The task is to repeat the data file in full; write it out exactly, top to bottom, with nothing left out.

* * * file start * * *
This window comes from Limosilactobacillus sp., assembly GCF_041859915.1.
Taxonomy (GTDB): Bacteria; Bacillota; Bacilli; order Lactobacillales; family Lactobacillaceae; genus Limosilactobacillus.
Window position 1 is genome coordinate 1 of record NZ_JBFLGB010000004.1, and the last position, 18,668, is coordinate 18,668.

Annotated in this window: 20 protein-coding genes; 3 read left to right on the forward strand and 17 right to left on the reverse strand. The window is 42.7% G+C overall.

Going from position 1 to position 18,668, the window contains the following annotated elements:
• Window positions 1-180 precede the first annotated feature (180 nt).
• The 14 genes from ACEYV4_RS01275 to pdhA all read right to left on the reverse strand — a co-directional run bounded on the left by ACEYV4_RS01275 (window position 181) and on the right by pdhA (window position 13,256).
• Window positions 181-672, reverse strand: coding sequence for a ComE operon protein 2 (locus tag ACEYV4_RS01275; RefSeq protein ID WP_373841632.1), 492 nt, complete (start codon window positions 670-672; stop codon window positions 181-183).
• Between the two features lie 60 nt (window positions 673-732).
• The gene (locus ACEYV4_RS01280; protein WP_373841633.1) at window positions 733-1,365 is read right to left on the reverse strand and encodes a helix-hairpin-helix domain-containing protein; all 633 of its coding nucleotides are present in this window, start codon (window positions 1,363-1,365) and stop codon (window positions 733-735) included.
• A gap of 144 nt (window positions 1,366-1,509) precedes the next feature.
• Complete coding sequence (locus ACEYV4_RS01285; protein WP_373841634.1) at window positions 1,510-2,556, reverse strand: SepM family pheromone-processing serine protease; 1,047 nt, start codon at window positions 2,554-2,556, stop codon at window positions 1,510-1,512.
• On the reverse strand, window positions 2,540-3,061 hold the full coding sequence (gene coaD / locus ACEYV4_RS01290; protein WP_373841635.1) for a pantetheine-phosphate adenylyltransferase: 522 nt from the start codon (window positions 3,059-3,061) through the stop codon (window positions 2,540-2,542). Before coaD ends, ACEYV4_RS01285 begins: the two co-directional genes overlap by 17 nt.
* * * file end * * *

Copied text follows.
This window comes from Limosilactobacillus sp., assembly GCF_041859915.1.
Taxonomy (GTDB): Bacteria; Bacillota; Bacilli; order Lactobacillales; family Lactobacillaceae; genus Limosilactobacillus.
Window position 1 is genome coordinate 1 of record NZ_JBFLGB010000004.1, and the last position, 18,668, is coordinate 18,668.

Annotated in this window: 20 protein-coding genes; 3 read left to right on the forward strand and 17 right to left on the reverse strand. The window is 42.7% G+C overall.

Going from position 1 to position 18,668, the window contains the following annotated elements:
• Window positions 1-180 precede the first annotated feature (180 nt).
• The 14 genes from ACEYV4_RS01275 to pdhA all read right to left on the reverse strand — a co-directional run bounded on the left by ACEYV4_RS01275 (window position 181) and on the right by pdhA (window position 13,256).
• Window positions 181-672, reverse strand: coding sequence for a ComE operon protein 2 (locus tag ACEYV4_RS01275; RefSeq protein ID WP_373841632.1), 492 nt, complete (start codon window positions 670-672; stop codon window positions 181-183).
• Between the two features lie 60 nt (window positions 673-732).
• The gene (locus ACEYV4_RS01280; protein WP_373841633.1) at window positions 733-1,365 is read right to left on the reverse strand and encodes a helix-hairpin-helix domain-containing protein; all 633 of its coding nucleotides are present in this window, start codon (window positions 1,363-1,365) and stop codon (window positions 733-735) included.
• A gap of 144 nt (window positions 1,366-1,509) precedes the next feature.
• Complete coding sequence (locus ACEYV4_RS01285; protein WP_373841634.1) at window positions 1,510-2,556, reverse strand: SepM family pheromone-processing serine protease; 1,047 nt, start codon at window positions 2,554-2,556, stop codon at window positions 1,510-1,512.
• On the reverse strand, window positions 2,540-3,061 hold the full coding sequence (gene coaD / locus ACEYV4_RS01290; protein WP_373841635.1) for a pantetheine-phosphate adenylyltransferase: 522 nt from the start codon (window positions 3,059-3,061) through the stop codon (window positions 2,540-2,542). Before coaD ends, ACEYV4_RS01285 begins: the two co-directional genes overlap by 17 nt.